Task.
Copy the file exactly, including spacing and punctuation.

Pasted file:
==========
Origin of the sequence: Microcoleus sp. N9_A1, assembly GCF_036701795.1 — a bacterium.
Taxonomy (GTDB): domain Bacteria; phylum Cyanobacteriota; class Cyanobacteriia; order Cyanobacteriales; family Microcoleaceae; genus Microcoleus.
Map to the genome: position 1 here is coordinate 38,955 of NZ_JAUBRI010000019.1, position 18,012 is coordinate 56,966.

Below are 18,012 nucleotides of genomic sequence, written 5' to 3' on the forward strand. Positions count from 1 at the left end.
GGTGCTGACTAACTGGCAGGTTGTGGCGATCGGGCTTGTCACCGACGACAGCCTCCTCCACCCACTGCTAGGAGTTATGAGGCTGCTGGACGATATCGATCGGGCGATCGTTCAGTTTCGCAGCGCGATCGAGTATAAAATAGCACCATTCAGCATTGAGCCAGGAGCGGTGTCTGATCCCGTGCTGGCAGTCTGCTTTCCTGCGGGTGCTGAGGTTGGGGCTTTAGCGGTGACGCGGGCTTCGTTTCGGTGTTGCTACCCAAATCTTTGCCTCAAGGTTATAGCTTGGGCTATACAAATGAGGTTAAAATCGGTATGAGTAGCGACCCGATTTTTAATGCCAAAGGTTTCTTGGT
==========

Origin of the sequence: Microcoleus sp. N9_A1, assembly GCF_036701795.1 — a bacterium.
Taxonomy (GTDB): domain Bacteria; phylum Cyanobacteriota; class Cyanobacteriia; order Cyanobacteriales; family Microcoleaceae; genus Microcoleus.
Map to the genome: position 1 here is coordinate 38,955 of NZ_JAUBRI010000019.1, position 18,012 is coordinate 56,966.

Below are 18,012 nucleotides of genomic sequence, written 5' to 3' on the forward strand. Positions count from 1 at the left end.
GGTGCTGACTAACTGGCAGGTTGTGGCGATCGGGCTTGTCACCGACGACAGCCTCCTCCACCCACTGCTAGGAGTTATGAGGCTGCTGGACGATATCGATCGGGCGATCGTTCAGTTTCGCAGCGCGATCGAGTATAAAATAGCACCATTCAGCATTGAGCCAGGAGCGGTGTCTGATCCCGTGCTGGCAGTCTGCTTTCCTGCGGGTGCTGAGGTTGGGGCTTTAGCGGTGACGCGGGCTTCGTTTCGGTGTTGCTACCCAAATCTTTGCCTCAAGGTTATAGCTTGGGCTATACAAATGAGGTTAAAATCGGTATGAGTAGCGACCCGATTTTTAATGCCAAAGGTTTCTTGGT